Robert the Bruce — master of guerrilla warfare

The story of Robert the Bruce runs from the death of Alexander III of Scotland in 1286 to Robert’s own death in 1329, aged 54. His extraordinary achievement was to fend off both rivals at home and formidable English enemies to firmly establish his country’s independence. In 1292, John Balliol had been proclaimed King of Scots, with the full support of Edward I, to whom he formally paid homage. Four years later he was forced to resign his kingdom to Edward, and his own claim to it was doomed, though it survived for a few more years. Bruce, with his rare tactical skills, saw off the Balliols, father and son,

Eleanor of Aquitaine is still as elusive as quicksilver

Eleanor of Aquitaine is the most famous woman of the Middle Ages: queen of France and England, crusader, mother of kings — ‘lionhearted’ Richard and ‘bad’ John — and ancestress to the royal dynasties of Europe. Yet more nonsense has been written about her than almost any other woman. Much of what we think we know is falsehood or half-truth, and many respected historians fall foul of her myth, endlessly repeating misinformation as fact. For someone so renowned, the written record is astonishingly thin. Even her birth date (1122 or 1124) is uncertain, as is her place of birth. We know nothing of her looks, personality, education or early familial

The man and the legend

It is not often that a book’s blurb gives any idea of what’s inside, but Helen Castor’s endorsement — ‘a masterclass in the practice of history’ — is as good a description of this brilliant new biography of Charlemagne as we are likely to get. The broader contours of the life will be familiar to many readers, but what we have here — pace Janet Nelson — is less the ‘old-fashioned’ biography that she claims but a wonderfully generous sharing of knowledge that combines the conversational tones of the ideal classroom with the intensity of the trained anatomist, poised, knife in hand, to reveal the musculature beneath the skin. Of

‘God wills it’

The crusades are part of everyone’s mental image of the Middle Ages. They extended, in one form or another, from the 11th to the 16th century. Those which reached the Holy Land were fought by men on horseback wearing metal armour and carrying lances and swords, as in the pictures. The onset of gunpowder had not yet spoiled the fun. They were truly international, in their own way emblematic of the myth of a single Christian European polity. They embodied everything that people associate with medieval warfare: reckless courage, murder, loot, adventure and romance. Christopher Tyerman has been writing about the crusades for nearly 40 years. His work includes the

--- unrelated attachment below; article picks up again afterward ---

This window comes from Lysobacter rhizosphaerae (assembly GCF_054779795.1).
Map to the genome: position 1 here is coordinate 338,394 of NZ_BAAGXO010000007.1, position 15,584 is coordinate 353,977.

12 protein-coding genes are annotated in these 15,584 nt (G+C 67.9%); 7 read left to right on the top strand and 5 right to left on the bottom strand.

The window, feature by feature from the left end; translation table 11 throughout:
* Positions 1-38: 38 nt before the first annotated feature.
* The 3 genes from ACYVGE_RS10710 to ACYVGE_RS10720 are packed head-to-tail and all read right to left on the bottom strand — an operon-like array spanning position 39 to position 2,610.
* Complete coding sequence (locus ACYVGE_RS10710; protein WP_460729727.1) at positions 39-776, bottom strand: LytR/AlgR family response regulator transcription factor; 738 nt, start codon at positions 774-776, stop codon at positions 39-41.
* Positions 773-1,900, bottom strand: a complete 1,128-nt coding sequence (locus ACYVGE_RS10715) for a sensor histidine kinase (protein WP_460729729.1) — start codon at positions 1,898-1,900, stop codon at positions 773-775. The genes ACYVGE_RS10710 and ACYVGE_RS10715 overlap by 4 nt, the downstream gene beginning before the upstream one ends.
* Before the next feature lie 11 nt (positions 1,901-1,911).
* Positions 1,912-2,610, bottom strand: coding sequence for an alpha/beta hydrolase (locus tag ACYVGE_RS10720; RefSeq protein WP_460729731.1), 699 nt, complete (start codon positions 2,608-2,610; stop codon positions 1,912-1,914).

Knight fever

Emperor Maximilian I liked to say he invented the joust of the exploding shields. When a knight charged and his lance struck the opposing shield — bam! — the shield shattered and the shrapnel went up like fireworks. It’s almost impossible to turn the pages of Freydal. Medieval Games. The Book of Tournaments of Emperor Maximilian I and not imagine Batman-style captions. Clank! Thwack! Kapow! The knights and princes of the painted miniatures are all-awl, all-action iron men. Their horses are hooded to stop them bolting and every harness is stitched with bells. All the horse would have heard was the jangling, not the thunder of hooves or the roar

Medieval girl power

Women who can — however tenuously — be described as ‘rebel girls’ are big in publishing now. Goodnight Stories for Rebel Girls sold 3.5 million copies in hardback, reflecting a huge cultural push to discover and venerate women in history who kicked over the traces. To publishers, real-life rebel princesses have cool hard-cash value. In this context we come to this book, a scholarly work effortfully seeking out the ‘you-go-girl’ moments of the notoriously woke 13th century. Kelcey Wilson-Lee, who has a doctorate in medieval history from Royal Holloway and works in the development office at Cambridge University overseeing regional philanthropy, has an underlying agenda. But she also has the

The true face of Islam

In Britain today, Islam in its original essence is not to be found in mosques or Muslim schools, but on the first floor of the British Museum. There, the Albukhary Islamic gallery, newly opened to the public, dazzles visitors and defies every certainty promoted by today’s hardline Muslim activists. This spectacular exhibition of objects from across continents and centuries shows us a history of continuity of civilisations, coexistence of communities. It offers a compelling corrective to current popular notions of Islam as an idea and a civilisation. Too often, we assume that Islam’s arrival on the world stage involved some violent break with the past that brought forth a new